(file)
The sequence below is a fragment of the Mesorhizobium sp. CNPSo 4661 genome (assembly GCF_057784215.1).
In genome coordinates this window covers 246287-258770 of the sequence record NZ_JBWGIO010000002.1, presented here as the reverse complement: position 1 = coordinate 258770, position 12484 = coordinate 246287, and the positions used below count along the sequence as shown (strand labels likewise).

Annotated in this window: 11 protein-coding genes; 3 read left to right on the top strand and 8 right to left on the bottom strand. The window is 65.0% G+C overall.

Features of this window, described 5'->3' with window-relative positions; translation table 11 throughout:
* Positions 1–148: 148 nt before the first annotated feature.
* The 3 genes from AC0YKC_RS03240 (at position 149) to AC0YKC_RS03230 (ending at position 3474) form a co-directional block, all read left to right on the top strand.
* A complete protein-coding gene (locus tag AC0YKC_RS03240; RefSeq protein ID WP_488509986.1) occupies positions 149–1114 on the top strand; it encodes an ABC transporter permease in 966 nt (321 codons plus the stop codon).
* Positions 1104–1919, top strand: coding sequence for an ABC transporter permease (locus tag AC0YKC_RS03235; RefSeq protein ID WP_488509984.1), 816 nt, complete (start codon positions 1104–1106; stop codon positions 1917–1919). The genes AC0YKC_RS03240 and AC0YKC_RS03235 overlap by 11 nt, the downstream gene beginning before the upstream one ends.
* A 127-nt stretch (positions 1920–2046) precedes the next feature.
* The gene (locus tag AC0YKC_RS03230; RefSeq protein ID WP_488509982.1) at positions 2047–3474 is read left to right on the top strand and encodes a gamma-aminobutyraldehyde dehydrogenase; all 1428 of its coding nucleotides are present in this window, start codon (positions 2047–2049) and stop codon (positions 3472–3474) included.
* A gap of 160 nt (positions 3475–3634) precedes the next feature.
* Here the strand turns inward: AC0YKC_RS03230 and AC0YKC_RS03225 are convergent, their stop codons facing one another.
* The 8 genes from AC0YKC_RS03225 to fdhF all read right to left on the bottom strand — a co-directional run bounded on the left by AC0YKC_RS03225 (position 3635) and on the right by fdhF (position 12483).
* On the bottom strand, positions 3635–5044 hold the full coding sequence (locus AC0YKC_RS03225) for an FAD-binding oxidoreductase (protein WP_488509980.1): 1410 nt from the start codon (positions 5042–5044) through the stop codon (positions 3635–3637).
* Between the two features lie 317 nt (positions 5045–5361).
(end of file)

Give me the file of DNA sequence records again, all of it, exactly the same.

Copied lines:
The sequence below is a fragment of the Mesorhizobium sp. CNPSo 4661 genome (assembly GCF_057784215.1).
In genome coordinates this window covers 246287-258770 of the sequence record NZ_JBWGIO010000002.1, presented here as the reverse complement: position 1 = coordinate 258770, position 12484 = coordinate 246287, and the positions used below count along the sequence as shown (strand labels likewise).

Annotated in this window: 11 protein-coding genes; 3 read left to right on the top strand and 8 right to left on the bottom strand. The window is 65.0% G+C overall.

Features of this window, described 5'->3' with window-relative positions; translation table 11 throughout:
* Positions 1–148: 148 nt before the first annotated feature.
* The 3 genes from AC0YKC_RS03240 (at position 149) to AC0YKC_RS03230 (ending at position 3474) form a co-directional block, all read left to right on the top strand.
* A complete protein-coding gene (locus tag AC0YKC_RS03240; RefSeq protein ID WP_488509986.1) occupies positions 149–1114 on the top strand; it encodes an ABC transporter permease in 966 nt (321 codons plus the stop codon).
* Positions 1104–1919, top strand: coding sequence for an ABC transporter permease (locus tag AC0YKC_RS03235; RefSeq protein ID WP_488509984.1), 816 nt, complete (start codon positions 1104–1106; stop codon positions 1917–1919). The genes AC0YKC_RS03240 and AC0YKC_RS03235 overlap by 11 nt, the downstream gene beginning before the upstream one ends.
* A 127-nt stretch (positions 1920–2046) precedes the next feature.
* The gene (locus tag AC0YKC_RS03230; RefSeq protein ID WP_488509982.1) at positions 2047–3474 is read left to right on the top strand and encodes a gamma-aminobutyraldehyde dehydrogenase; all 1428 of its coding nucleotides are present in this window, start codon (positions 2047–2049) and stop codon (positions 3472–3474) included.
* A gap of 160 nt (positions 3475–3634) precedes the next feature.
* Here the strand turns inward: AC0YKC_RS03230 and AC0YKC_RS03225 are convergent, their stop codons facing one another.
* The 8 genes from AC0YKC_RS03225 to fdhF all read right to left on the bottom strand — a co-directional run bounded on the left by AC0YKC_RS03225 (position 3635) and on the right by fdhF (position 12483).
* On the bottom strand, positions 3635–5044 hold the full coding sequence (locus AC0YKC_RS03225) for an FAD-binding oxidoreductase (protein WP_488509980.1): 1410 nt from the start codon (positions 5042–5044) through the stop codon (positions 3635–3637).
* Between the two features lie 317 nt (positions 5045–5361).